Scotland has immense potential to expand renewables, particularly wind. The Scottish National Party (SNP), when it took over the Scottish government in 2007, set a target that half of all Scotland’s electricity should come from renewables by 2020. The previous (Labour) Scottish government had set the target at 40% by this date. Meeting the SNP 2020 target would require around 8Gw of installed capacity, including up to 6Gw of onshore wind. At the end of 2009, Scotland had 3.4Gw, 1.9Gw of which was wind.
So, wind capacity in Scotland will have to be more than tripled in a decade. The SNP government has performed quite well on renewables so far, for example, by speeding up time taken to make planning decisions. However, renewable expansion has been seriously held back in Scotland (as it is in Wales) by the inadequacy of the electricity grid. Yesterday, the Scottish government gave permission for a major upgrade from Beauly, close to Inverness, to Denny, near Stirling. This upgrade has been under consideration for over four years. An 11-month Public Inquiry ended in December 2008. The trade association Scottish Renewables hailed the decision as follows:
“… the upgrade will allow the development of some 6 GigaWatts of additional renewable electricity generation in the north of Scotland”.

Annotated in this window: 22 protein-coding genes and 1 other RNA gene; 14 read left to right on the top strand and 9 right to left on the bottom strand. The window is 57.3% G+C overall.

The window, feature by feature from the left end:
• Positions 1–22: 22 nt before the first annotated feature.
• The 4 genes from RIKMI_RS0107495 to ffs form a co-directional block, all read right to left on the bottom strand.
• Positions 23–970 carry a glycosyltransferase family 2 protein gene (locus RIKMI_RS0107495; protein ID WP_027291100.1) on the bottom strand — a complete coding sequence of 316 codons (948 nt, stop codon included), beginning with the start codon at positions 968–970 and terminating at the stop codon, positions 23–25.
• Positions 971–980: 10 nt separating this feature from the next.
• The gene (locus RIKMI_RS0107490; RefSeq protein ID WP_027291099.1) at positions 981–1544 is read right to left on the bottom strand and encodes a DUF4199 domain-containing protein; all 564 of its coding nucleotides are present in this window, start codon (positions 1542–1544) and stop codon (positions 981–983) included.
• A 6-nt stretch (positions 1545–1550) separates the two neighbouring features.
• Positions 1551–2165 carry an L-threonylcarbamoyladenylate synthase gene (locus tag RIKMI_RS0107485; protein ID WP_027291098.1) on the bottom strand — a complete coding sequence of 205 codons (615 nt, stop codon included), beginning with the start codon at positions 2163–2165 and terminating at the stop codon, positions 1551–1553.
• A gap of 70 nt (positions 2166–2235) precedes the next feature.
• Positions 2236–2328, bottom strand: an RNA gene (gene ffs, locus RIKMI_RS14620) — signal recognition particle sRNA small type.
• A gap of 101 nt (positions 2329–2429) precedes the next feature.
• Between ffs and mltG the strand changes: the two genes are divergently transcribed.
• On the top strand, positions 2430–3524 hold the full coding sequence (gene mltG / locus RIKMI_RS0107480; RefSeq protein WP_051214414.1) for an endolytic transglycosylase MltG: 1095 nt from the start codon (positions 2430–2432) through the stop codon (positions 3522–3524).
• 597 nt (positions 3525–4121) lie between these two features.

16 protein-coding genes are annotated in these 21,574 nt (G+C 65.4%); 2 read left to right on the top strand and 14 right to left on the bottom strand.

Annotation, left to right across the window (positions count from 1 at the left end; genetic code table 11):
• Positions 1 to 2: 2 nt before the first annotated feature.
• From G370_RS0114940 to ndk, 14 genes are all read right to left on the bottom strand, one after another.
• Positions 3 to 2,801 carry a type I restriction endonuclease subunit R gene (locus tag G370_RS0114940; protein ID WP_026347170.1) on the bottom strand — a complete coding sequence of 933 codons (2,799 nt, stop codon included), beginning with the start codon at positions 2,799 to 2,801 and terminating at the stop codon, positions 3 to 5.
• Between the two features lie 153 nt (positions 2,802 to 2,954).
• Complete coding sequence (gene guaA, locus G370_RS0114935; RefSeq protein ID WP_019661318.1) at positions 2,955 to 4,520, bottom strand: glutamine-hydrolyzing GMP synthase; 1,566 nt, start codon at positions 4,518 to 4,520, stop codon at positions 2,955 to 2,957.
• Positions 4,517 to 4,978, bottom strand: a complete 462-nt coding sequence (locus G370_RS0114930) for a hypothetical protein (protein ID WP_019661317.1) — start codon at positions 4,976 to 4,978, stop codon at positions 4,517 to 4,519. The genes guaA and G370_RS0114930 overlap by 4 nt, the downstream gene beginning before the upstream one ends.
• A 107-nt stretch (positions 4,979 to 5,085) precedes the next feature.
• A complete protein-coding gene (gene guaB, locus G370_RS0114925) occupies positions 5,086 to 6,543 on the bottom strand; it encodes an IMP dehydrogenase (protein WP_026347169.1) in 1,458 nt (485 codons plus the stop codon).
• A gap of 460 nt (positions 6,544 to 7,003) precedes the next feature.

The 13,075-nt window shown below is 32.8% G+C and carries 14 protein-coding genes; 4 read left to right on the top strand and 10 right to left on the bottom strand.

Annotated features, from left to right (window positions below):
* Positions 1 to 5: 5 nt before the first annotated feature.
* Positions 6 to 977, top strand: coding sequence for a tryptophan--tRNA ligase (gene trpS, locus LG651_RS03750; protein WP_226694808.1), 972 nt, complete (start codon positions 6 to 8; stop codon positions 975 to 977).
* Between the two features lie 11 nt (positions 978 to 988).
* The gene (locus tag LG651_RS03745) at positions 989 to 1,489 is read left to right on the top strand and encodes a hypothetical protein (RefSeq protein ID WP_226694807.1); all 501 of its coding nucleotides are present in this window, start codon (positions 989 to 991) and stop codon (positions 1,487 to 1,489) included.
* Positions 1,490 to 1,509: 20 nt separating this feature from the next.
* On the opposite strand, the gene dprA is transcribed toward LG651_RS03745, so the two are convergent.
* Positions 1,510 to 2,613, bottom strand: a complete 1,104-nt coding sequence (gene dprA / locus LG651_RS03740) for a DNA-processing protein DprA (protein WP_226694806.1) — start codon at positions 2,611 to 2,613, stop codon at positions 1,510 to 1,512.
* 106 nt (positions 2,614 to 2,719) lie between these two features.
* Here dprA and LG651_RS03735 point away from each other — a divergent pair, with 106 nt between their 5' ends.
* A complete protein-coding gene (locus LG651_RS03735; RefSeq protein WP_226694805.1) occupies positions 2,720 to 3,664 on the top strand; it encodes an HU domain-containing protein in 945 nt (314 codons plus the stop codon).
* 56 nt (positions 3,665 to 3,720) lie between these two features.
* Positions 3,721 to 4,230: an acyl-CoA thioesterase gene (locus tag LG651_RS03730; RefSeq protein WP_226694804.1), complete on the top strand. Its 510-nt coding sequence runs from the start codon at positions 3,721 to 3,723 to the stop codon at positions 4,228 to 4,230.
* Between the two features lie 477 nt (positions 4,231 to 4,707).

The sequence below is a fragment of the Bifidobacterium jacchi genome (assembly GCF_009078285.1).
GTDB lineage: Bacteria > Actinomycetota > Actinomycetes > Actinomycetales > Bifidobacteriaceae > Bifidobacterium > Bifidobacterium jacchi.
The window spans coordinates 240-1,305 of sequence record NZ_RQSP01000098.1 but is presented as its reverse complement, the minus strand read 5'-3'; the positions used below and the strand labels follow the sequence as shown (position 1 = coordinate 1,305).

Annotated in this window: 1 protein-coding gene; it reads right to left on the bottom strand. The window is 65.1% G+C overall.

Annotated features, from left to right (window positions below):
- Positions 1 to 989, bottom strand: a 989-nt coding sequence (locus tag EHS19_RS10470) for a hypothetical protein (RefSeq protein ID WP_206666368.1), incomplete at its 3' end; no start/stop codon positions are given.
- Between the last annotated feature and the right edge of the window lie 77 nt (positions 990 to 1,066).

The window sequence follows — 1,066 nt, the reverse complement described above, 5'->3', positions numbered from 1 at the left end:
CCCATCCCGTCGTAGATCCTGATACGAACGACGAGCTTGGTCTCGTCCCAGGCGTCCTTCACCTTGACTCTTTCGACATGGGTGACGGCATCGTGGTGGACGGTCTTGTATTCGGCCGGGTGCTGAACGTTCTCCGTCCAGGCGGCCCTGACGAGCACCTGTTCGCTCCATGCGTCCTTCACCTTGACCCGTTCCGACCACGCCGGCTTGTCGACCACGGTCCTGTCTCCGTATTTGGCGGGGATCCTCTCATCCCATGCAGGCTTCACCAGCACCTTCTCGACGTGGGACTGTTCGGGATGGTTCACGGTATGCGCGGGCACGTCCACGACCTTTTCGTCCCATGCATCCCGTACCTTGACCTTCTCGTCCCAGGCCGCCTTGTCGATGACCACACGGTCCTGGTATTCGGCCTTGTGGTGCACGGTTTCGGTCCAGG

The project is controversial, mainly on landscape grounds – it will go through the Cairngorm National Park. It will require fewer pylons than the current line, but the largest will be 24m taller than the tallest existing ones. The Ramblers Association condemned the decision as “an act of sheer vandalism”, and the John Muir Trust as “the wrong choice for Scotland …Wind, tidal and wave energy may be renewable but Scotland’s precious landscapes are a finite resource” (see John Muir Trust: A Black Day for Scotland’s Landscapes).
Anyone who goes to Scotland because of its wonderful landscapes (as I do) will agree that they are precious. However, uncontrolled climate change would devastate them. The Trust argues that the electricity should, instead, be transmitted in subsea cables. These would be much more expensive, and Scotland already has extremely serious fuel poverty. 618,000 households – over a quarter of the total – spent more than 10% of their income on fuel in 2008. 217,000 of these were pensioners living alone (see EAS: Scottish House Condition Survey). The low carbon transition will not be cheap, so it is sensible to use more cost-effective options where possible.
The SNP announced its decision after a night in which the temperature in parts of Scotland was -11oC. Inevitably, climate deniers are claiming that the current cold weather shows that climate change is a myth. This is nonsense. The UK, most of the USA, Scandinavia and parts of China and India are colder than normal for this time of year, but most of Europe, North Africa and Canada are significantly warmer. And even if the entire globe was colder than usual, this would prove nothing. A changing climate does not mean that there will not be variations, with some years colder than normal, and some warmer. This is well explained in a paper from the US National Climatic Data Center, Is the climate warming or cooling?